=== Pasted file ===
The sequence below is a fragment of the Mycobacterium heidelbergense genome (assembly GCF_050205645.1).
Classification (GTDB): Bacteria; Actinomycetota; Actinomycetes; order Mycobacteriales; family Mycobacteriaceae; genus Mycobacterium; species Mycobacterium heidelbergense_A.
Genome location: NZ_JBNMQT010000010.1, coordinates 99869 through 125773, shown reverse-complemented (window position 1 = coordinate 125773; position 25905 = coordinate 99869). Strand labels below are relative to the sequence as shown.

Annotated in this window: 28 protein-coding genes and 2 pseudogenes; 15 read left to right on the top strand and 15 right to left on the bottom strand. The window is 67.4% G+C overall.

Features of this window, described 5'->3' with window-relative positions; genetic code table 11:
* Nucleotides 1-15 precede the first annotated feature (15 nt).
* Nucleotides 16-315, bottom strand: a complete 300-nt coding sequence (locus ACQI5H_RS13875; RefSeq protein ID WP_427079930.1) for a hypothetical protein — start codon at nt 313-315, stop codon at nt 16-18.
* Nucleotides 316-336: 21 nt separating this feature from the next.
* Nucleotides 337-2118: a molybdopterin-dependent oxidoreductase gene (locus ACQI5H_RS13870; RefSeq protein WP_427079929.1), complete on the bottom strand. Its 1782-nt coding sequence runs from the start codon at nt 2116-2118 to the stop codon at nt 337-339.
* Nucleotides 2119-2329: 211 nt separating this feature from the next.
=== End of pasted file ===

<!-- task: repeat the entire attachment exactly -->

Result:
The sequence below is a fragment of the Mycobacterium heidelbergense genome (assembly GCF_050205645.1).
Classification (GTDB): Bacteria; Actinomycetota; Actinomycetes; order Mycobacteriales; family Mycobacteriaceae; genus Mycobacterium; species Mycobacterium heidelbergense_A.
Genome location: NZ_JBNMQT010000010.1, coordinates 99869 through 125773, shown reverse-complemented (window position 1 = coordinate 125773; position 25905 = coordinate 99869). Strand labels below are relative to the sequence as shown.

Annotated in this window: 28 protein-coding genes and 2 pseudogenes; 15 read left to right on the top strand and 15 right to left on the bottom strand. The window is 67.4% G+C overall.

Features of this window, described 5'->3' with window-relative positions; genetic code table 11:
* Nucleotides 1-15 precede the first annotated feature (15 nt).
* Nucleotides 16-315, bottom strand: a complete 300-nt coding sequence (locus ACQI5H_RS13875; RefSeq protein ID WP_427079930.1) for a hypothetical protein — start codon at nt 313-315, stop codon at nt 16-18.
* Nucleotides 316-336: 21 nt separating this feature from the next.
* Nucleotides 337-2118: a molybdopterin-dependent oxidoreductase gene (locus ACQI5H_RS13870; RefSeq protein WP_427079929.1), complete on the bottom strand. Its 1782-nt coding sequence runs from the start codon at nt 2116-2118 to the stop codon at nt 337-339.
* Nucleotides 2119-2329: 211 nt separating this feature from the next.